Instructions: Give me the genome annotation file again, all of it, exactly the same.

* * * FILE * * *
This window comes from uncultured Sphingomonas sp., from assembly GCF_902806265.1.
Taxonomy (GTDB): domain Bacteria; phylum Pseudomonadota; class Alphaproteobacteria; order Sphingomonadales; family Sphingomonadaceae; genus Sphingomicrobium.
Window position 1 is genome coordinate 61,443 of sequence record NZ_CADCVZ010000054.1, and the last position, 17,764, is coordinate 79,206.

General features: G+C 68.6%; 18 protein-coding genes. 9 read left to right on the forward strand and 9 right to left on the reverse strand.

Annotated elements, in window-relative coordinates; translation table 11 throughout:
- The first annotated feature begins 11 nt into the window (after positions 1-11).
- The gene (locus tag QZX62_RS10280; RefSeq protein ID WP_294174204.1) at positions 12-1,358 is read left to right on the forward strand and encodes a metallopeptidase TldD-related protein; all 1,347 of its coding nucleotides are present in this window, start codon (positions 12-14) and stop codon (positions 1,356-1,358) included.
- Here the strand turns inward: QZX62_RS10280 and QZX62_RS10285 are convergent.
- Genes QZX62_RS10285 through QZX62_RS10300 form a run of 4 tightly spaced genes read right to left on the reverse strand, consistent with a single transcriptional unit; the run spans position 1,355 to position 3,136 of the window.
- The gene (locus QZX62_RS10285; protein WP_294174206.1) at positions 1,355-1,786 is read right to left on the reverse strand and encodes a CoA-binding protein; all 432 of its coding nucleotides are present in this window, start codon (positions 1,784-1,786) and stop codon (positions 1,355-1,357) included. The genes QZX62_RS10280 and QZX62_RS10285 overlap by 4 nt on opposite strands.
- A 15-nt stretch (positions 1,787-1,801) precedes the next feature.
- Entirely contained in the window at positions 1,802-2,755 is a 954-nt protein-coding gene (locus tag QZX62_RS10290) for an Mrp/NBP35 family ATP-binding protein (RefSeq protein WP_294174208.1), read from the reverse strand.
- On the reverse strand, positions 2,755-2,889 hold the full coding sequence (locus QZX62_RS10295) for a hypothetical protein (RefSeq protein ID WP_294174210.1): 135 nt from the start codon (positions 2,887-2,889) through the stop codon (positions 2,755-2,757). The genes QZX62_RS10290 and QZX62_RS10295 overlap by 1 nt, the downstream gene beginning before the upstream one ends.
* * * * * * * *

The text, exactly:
This window comes from uncultured Sphingomonas sp., from assembly GCF_902806265.1.
Taxonomy (GTDB): domain Bacteria; phylum Pseudomonadota; class Alphaproteobacteria; order Sphingomonadales; family Sphingomonadaceae; genus Sphingomicrobium.
Window position 1 is genome coordinate 61,443 of sequence record NZ_CADCVZ010000054.1, and the last position, 17,764, is coordinate 79,206.

General features: G+C 68.6%; 18 protein-coding genes. 9 read left to right on the forward strand and 9 right to left on the reverse strand.

Annotated elements, in window-relative coordinates; translation table 11 throughout:
- The first annotated feature begins 11 nt into the window (after positions 1-11).
- The gene (locus tag QZX62_RS10280; RefSeq protein ID WP_294174204.1) at positions 12-1,358 is read left to right on the forward strand and encodes a metallopeptidase TldD-related protein; all 1,347 of its coding nucleotides are present in this window, start codon (positions 12-14) and stop codon (positions 1,356-1,358) included.
- Here the strand turns inward: QZX62_RS10280 and QZX62_RS10285 are convergent.
- Genes QZX62_RS10285 through QZX62_RS10300 form a run of 4 tightly spaced genes read right to left on the reverse strand, consistent with a single transcriptional unit; the run spans position 1,355 to position 3,136 of the window.
- The gene (locus QZX62_RS10285; protein WP_294174206.1) at positions 1,355-1,786 is read right to left on the reverse strand and encodes a CoA-binding protein; all 432 of its coding nucleotides are present in this window, start codon (positions 1,784-1,786) and stop codon (positions 1,355-1,357) included. The genes QZX62_RS10280 and QZX62_RS10285 overlap by 4 nt on opposite strands.
- A 15-nt stretch (positions 1,787-1,801) precedes the next feature.
- Entirely contained in the window at positions 1,802-2,755 is a 954-nt protein-coding gene (locus tag QZX62_RS10290) for an Mrp/NBP35 family ATP-binding protein (RefSeq protein WP_294174208.1), read from the reverse strand.
- On the reverse strand, positions 2,755-2,889 hold the full coding sequence (locus QZX62_RS10295) for a hypothetical protein (RefSeq protein ID WP_294174210.1): 135 nt from the start codon (positions 2,887-2,889) through the stop codon (positions 2,755-2,757). The genes QZX62_RS10290 and QZX62_RS10295 overlap by 1 nt, the downstream gene beginning before the upstream one ends.